But I guess that's more of a comment on the changing nature of our music industry – or the "independent" music industry – in New Zealand in 2015, than it is a reflection on Parsons' standing within it. The pros, cons, and foibles of self-releasing and crowd-funding albums is perhaps a topic for another more in-depth blogpost on another day. Suffice to say I got involved, I pledged on Parsons' behalf, and last week I was the lucky recipient of an advance/signed CD copy (and a download) of Drylands.
There's something distinctly down-to-earth about the music of Mel Parsons. It’s probably her West Coast upbringing that allows the 30-something singer-songwriter to cut through the crap, and to stay on the outer periphery of trends and scenes. To remain faithful to what has served her so well in the past – her very own blend of alt-country and folk.
It’s also clear that Parsons understands that beauty can often be found in simplicity. Because there’s nothing overly complex in the music found on Drylands. Which might be interpreted as a barb if she didn’t appear to be such a prolifically-talented perfectionist. Yes, Parsons keeps it simple, and in many ways her music is a throwback to a far less complicated age, but that’s not to say it doesn’t have a unique 21st century spin, and its execution is flawless right across the album’s 13-track, 52-minute duration. The real strength of Drylands rests with its lyrical content, and thankfully, great songwriting will never be out of fashion.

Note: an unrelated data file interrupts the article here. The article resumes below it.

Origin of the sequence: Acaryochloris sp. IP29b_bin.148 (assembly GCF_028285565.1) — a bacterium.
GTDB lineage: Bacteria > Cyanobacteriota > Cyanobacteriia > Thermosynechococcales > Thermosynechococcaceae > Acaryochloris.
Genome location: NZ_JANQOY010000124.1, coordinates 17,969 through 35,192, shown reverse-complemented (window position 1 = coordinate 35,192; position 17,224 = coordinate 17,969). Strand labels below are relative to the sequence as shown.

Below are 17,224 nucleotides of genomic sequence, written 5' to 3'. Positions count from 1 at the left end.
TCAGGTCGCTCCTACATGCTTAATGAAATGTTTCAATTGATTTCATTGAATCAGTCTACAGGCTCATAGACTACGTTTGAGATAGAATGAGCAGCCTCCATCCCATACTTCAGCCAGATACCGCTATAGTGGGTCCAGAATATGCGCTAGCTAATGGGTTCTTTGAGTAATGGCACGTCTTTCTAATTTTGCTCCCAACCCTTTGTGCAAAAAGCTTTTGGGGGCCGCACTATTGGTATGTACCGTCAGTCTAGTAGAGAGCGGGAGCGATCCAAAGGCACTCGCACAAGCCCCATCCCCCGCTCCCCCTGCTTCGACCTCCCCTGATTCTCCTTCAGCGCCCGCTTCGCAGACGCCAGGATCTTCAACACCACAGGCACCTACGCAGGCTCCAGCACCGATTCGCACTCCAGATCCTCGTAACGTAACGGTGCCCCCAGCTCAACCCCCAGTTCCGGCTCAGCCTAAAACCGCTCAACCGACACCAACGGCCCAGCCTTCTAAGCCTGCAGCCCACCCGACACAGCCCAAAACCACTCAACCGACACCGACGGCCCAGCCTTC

The folk and country elements that make up the bulk of the album are not particularly unique to New Zealand either; Parsons has toured extensively across North America and those influences shine through. There is such a strong Americana presence (on tracks like ‘Alberta Sun’ and ‘Driving Man’, just for starters), any newcomer to her music would be forgiven for thinking she grew up in a remote location on that vast continent, rather than one of the remotest on a small island at the bottom of the South Pacific.
But the wide variety of instrumentation on offer – acoustic forms, cello, slide etc – ultimately means it also feels wrong to try to pigeonhole this music. Calling it country, or folk, fails to acknowledge the rock moments, or some of the Celtic flavours, or its wider pop accessibility.
Aside from the clever wordsmithery, the star turn here is Parsons’ voice, which is at its best when taking on a slightly rough-around-the-edges or lived-in hue, over the less ragged, more pure vocal she’s also capable of achieving.
Produced by Lee Prebble at Wellington’s Surgery, Drylands was officially released on April 10. You can pick up a copy from the Mel Parsons Bandcamp page (here). Parsons is also touring across New Zealand throughout April and May in support of the release, so look out for her at a town near you soon.
Highlights: ‘Alberta Sun’, ‘Non Communicado’, ‘Don’t Wait’ (which features Ron Sexsmith), ‘Get Out Alive’, and ‘Down So Long’.